An investigation into the utilisation of open-play crosses in the English Premier League.

McCafferty, P. (2015) An investigation into the utilisation of open-play crosses in the English Premier League. Undergraduate thesis, University of Chichester.

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Abstract

The aim of this study was to examine how crosses are utilised in the English Premier League. Specifically, the position that the crosses are delivered from, the delivery style, the position within the 18-yard box that the ball is delivered to and the defensive overload within the 18-yard box. A total of 30 English Premier League matches were observed; whereby 551 crosses were analysed. When the ball was crossed from zone A, 12.5% of crosses resulted in a goal and when the ball was crossed from zone B, 11.1% of crosses resulted in a goal. A significant association was found between cross location and number of goals scored (ᵡ² = 22.895, p=0.006). When low crosses were used, 30.1% of crosses resulted in a goal attempt and when in-swinging crosses were used, 24.7% of crosses resulted in a goal attempt. A significant association was found between delivery style and number of goal attempts (ᵡ² = 12.461, p=0.006). When the ball was delivered into zone 3, 25.6% of crosses were scored and when the ball was delivered into zone 6, 11.5% of crosses were scored. A significant association was found between delivery location and number of goals attempts (ᵡ² = 49.117, p=0.000). When no defensive overload was present, 45.7% of crosses resulted in a goal attempt and when a minimal defensive overload was present, 23.1% of crosses resulted in a goal attempt. A significant association was found between defensive overload and number of goal attempts (ᵡ² = 14.696, p=0.001). Results from this study suggest that cross location, delivery style, delivery location and the defensive overload are all contribute towards the effectiveness of crosses. Further investigation into how the effectiveness of crosses can be enhanced is recommended and suggestions for future research have been proposed.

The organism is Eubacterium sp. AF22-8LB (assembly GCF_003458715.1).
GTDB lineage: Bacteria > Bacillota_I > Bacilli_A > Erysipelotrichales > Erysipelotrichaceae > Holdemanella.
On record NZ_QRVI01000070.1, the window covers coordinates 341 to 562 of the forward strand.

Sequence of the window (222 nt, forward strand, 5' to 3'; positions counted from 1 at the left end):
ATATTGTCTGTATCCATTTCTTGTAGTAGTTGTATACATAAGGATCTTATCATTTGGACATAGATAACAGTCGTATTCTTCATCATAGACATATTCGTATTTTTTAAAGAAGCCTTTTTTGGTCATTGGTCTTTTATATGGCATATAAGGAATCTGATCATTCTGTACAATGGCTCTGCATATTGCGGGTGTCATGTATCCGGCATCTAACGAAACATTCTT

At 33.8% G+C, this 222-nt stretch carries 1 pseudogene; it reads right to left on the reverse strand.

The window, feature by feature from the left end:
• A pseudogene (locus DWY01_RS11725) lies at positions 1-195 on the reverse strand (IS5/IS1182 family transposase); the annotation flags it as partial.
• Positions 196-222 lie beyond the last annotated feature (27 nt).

Item Type: Thesis (Undergraduate)
Additional Information: BA (Hons) Physical Education and Sport Coaching
Subjects: L Education > L Education (General)
Divisions: Departments > Physical Education and Sports Coaching
Undergraduate Dissertations
Depositing User: Ann Jones
Date Deposited: 17 Nov 2015 09:56
Last Modified: 17 Nov 2015 09:56
URI: http://eprints.chi.ac.uk/id/eprint/1563

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